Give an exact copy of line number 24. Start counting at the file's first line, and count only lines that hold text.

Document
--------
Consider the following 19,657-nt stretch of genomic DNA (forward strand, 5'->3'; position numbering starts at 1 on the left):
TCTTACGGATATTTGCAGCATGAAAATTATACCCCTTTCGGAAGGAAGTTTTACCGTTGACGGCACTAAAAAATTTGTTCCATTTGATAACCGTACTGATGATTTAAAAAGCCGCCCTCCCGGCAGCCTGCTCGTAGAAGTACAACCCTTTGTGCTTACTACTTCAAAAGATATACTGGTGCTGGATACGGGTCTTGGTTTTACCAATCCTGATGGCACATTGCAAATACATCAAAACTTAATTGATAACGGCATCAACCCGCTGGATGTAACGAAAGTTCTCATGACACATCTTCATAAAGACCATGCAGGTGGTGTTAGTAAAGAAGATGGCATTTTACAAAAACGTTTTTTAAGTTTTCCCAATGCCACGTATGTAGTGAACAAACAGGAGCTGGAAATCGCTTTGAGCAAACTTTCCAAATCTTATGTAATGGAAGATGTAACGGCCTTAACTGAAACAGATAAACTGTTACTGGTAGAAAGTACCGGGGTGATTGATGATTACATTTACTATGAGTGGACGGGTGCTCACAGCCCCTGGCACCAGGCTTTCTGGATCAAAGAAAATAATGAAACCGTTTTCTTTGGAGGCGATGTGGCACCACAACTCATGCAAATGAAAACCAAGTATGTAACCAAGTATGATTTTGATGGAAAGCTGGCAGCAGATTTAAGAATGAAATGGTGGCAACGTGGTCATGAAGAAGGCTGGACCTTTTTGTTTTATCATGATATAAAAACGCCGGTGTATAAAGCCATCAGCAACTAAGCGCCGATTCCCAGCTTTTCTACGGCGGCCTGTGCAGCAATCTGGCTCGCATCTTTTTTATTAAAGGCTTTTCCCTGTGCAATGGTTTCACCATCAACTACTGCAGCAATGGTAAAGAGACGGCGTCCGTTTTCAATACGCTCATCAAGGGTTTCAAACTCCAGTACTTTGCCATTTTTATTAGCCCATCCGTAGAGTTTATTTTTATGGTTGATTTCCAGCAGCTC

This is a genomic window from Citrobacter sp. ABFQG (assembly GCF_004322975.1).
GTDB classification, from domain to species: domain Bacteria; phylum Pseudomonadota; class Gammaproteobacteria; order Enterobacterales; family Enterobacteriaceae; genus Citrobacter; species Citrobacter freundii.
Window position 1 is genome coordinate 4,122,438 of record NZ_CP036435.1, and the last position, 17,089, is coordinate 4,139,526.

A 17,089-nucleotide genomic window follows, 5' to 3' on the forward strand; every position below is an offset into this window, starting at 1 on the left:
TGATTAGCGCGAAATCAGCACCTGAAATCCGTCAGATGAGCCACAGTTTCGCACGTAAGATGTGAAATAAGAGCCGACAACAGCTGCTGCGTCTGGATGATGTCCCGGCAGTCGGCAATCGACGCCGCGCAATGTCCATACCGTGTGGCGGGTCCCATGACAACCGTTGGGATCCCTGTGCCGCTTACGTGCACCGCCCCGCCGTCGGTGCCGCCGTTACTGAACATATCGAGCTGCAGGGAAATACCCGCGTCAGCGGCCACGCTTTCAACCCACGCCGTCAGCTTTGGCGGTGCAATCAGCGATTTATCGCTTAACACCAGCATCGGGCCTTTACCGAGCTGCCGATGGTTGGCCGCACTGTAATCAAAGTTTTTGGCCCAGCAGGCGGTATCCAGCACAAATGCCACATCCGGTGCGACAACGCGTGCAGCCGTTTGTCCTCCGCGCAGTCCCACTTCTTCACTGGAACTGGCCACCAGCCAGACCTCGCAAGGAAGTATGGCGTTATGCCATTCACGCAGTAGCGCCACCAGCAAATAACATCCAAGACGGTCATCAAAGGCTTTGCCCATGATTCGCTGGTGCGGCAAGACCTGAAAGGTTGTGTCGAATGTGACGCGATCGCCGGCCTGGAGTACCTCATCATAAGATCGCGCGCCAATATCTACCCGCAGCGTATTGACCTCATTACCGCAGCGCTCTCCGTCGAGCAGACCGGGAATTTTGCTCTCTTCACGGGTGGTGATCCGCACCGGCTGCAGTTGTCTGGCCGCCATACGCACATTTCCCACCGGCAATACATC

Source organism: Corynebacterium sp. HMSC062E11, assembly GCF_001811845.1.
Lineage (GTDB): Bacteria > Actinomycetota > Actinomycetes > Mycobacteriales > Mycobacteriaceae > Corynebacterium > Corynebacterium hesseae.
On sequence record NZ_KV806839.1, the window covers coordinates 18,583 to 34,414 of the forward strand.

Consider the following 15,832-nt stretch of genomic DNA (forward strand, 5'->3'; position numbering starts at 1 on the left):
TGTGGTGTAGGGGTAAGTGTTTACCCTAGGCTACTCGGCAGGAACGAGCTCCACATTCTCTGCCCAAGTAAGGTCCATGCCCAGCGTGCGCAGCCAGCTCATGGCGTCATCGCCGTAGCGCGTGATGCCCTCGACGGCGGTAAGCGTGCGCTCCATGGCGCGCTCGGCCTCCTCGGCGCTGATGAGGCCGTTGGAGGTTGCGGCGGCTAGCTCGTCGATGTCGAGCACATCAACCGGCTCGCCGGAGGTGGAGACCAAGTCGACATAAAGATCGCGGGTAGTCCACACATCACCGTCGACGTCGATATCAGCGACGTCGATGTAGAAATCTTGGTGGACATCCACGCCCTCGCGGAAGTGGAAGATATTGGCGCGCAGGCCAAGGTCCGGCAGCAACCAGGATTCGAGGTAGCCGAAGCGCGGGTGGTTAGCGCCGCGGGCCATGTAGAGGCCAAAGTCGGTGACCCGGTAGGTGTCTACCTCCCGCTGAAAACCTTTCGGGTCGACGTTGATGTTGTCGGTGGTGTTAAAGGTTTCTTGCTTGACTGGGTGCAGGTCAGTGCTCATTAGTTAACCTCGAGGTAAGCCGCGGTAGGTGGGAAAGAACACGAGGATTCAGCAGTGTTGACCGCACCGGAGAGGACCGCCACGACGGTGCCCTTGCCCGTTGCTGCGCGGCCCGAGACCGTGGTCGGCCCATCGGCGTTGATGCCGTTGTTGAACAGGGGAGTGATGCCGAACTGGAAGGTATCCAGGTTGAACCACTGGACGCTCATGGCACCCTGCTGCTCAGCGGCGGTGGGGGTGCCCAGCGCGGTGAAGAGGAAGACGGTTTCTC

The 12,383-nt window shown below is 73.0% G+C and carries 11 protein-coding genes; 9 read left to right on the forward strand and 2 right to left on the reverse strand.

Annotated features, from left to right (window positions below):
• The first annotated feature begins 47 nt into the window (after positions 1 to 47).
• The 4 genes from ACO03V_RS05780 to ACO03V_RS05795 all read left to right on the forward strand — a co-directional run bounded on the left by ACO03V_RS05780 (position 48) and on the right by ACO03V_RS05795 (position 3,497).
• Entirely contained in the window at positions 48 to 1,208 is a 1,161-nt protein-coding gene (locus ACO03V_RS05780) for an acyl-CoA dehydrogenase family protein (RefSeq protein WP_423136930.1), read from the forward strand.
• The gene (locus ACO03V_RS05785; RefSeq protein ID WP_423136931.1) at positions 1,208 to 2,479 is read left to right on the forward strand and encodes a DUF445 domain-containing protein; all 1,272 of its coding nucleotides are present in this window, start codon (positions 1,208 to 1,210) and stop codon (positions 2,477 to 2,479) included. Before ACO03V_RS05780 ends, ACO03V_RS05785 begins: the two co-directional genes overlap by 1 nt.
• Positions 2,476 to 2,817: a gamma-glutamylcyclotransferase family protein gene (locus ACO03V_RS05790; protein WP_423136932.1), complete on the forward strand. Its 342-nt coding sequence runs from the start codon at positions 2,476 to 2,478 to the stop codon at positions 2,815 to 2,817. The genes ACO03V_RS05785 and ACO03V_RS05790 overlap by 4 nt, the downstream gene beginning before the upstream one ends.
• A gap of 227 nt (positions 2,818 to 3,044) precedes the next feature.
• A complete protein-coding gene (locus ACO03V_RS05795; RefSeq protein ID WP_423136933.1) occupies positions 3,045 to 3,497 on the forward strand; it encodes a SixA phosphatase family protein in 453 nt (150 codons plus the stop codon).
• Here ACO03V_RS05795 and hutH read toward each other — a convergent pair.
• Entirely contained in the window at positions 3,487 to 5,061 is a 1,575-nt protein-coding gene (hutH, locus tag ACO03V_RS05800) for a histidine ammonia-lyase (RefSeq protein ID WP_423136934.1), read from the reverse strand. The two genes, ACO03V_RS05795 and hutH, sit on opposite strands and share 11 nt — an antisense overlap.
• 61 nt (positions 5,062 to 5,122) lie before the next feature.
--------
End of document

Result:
• 61 nt (positions 5,062 to 5,122) lie before the next feature.